Zachary Quinto has never seen William Friedkin’s 1970 big-screen adaptation of “The Boys in the Band,” based on Mart Crowley’s play about a group of gay men who gather in a New York apartment for their friend Harold’s birthday.
You’d think he would have by now. Not only did he play Harold in the 2018 Broadway production of “Boys,” but he takes on the role once again in the new Joe Mantello-directed Netflix film adaptation.
“When I got invited to do the play, I thought, ‘Well, I don’t want to watch it before we go into rehearsals.’ And then I thought, ‘I’ll watch it when the play is over,’” Quinto says on Thursday’s episode of the Variety and iHeart podcast “The Big Ticket.” “But then I went right into another job after the play was done. By the time I would have watched the movie, our movie was on the table. And so I thought, ‘Well, I don’t want to watch it now.’ So I’m going to wait until we’ve put it out into the world. I very much look forward to the experience.”
The time is now. “The Boys in the Band” premiered on Netflix on Wednesday.
“I was thinking about this the other day — how excited I am to be able to share this story and our version of this story with such a wider audience,” Quinto says. “I’ve encountered so many people since we did the play, either virtually or in person, who would say, ‘I’m so disappointed I wasn’t able to make it to New York’ or ‘I couldn’t see it on Broadway.’ That we get to take this story and amplify it around the world now is really exciting.”
At the time of the 1968 run, gay actors in the production were warned not to come out publicly because doing so would likely ruin their careers. The “Star Trek” actor recalls first entering the business in 1999, when there was still “explicit stigma” about being out in Hollywood. “I did feel like me coming out would have potentially had an impact on my career and it wouldn’t have been a good one,” he says.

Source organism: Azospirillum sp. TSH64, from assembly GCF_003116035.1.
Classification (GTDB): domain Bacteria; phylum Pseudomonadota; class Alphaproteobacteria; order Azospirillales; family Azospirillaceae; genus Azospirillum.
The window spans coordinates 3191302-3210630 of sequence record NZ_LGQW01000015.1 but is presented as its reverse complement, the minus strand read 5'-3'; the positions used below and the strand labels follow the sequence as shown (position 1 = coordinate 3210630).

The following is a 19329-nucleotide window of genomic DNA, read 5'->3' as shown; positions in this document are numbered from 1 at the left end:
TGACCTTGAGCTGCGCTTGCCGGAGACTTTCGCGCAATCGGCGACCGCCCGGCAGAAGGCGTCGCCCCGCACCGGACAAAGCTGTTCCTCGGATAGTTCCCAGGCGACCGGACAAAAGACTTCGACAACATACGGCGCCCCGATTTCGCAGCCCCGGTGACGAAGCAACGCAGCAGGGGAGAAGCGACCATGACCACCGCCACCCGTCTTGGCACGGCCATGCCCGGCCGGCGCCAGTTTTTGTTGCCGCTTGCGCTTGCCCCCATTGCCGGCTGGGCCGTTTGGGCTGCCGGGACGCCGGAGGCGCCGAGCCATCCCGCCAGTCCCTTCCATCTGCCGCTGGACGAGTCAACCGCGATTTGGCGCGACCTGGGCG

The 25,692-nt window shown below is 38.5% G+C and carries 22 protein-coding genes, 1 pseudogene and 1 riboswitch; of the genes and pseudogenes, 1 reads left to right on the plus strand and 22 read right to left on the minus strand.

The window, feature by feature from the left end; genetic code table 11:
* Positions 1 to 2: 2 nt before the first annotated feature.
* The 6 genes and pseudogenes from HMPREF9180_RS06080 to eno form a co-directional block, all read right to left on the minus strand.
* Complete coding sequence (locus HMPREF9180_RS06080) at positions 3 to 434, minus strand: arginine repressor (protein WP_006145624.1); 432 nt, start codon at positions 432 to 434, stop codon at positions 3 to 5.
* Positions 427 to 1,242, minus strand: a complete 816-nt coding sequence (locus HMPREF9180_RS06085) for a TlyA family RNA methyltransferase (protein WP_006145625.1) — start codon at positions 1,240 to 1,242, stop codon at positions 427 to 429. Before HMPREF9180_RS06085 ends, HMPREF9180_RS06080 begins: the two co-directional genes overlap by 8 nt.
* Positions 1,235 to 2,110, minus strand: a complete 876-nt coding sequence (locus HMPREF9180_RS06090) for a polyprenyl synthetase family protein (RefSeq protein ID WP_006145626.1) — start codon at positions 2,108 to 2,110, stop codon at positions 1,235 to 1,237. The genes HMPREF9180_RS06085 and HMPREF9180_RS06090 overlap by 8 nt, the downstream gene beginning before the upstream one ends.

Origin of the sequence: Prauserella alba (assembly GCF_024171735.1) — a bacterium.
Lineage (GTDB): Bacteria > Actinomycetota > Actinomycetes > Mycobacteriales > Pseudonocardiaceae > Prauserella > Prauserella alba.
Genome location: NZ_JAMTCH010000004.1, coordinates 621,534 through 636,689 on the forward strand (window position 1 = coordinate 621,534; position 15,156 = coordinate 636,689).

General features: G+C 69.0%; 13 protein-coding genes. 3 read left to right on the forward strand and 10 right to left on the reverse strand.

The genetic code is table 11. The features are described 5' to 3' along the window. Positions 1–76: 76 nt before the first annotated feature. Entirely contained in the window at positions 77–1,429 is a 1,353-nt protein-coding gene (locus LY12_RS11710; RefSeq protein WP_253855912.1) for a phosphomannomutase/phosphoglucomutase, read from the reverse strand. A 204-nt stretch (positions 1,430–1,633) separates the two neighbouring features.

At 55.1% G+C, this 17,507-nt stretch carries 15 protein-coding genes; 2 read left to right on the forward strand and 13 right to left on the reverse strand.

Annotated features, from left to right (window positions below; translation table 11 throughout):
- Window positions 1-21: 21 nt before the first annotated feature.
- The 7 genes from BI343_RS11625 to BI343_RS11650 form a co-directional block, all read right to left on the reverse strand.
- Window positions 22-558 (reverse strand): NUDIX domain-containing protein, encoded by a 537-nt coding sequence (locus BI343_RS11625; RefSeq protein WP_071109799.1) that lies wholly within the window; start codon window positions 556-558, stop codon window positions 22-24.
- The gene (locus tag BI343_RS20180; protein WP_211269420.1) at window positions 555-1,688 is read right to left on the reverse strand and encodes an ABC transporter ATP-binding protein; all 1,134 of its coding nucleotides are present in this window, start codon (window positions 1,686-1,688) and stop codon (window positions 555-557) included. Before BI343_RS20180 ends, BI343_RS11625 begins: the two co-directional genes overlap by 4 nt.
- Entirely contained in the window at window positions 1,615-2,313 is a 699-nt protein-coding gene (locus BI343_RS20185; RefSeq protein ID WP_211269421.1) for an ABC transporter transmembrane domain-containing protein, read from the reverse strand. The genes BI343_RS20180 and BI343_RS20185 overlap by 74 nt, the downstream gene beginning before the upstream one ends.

He then remembers a time when he was with a gay friend and they ran into a studio executive. Afterward, Quinto worried if there were “going to be some ramifications” of even the appearance of possibly being gay.
But in 2011, Quinto talked publicly about his sexuality for the first time with a post on his website. “That was at a time when a lot of young gay kids were killing themselves around the country because of bullying. There was a huge spate of teen suicides that were happening,” he says. “I just felt like I had an obligation at this point. Having enjoyed a certain level of success, I felt like the hypocrisy was too much to bear for me to be enjoying this life that I had created for myself and not acknowledging my identity as a gay man. I felt like it was actively harming a group of young people who the choice to come out could benefit.”
Quinto relocated to Los Angeles from New York during the pandemic.
“L.A. seems to be, for me anyway, a better place at the moment,” he says. “I miss New York and I’ve heard from a lot of people that it’s incredibly vital and vibrant, and people are out and about, and the streets have a kind of European quality to them. I miss that, but I love that I can be still connected to nature here in a way that it’s a lot easier.”
Not that he’s not thinking about work. Asked to name his dream project, Quinto doesn’t miss a beat. “I really want to do ‘Sweeney Todd,’” he says. “That’s what I want to do on stage.”
He first saw a production of the Stephen Sondheim musical when he was about 11 years old in his native Pittsburgh.
“I remember sitting on the floor of the mezzanine, kind of like leaning back against the chair that was folded up,” Quinto recalls. “We were all waiting for the show to start and then that pipe organ music starts at the beginning and then that work whistle goes off and I leapt about five feet up off the ground. From that moment until the end, I just couldn’t move. I was so absorbed by it. I’ve seen that musical more than any other show in the theater.”
Listen to the full interview with Quinto above. You can also find “The Big Ticket” at iHeartRadio or wherever you listen to your favorite podcasts.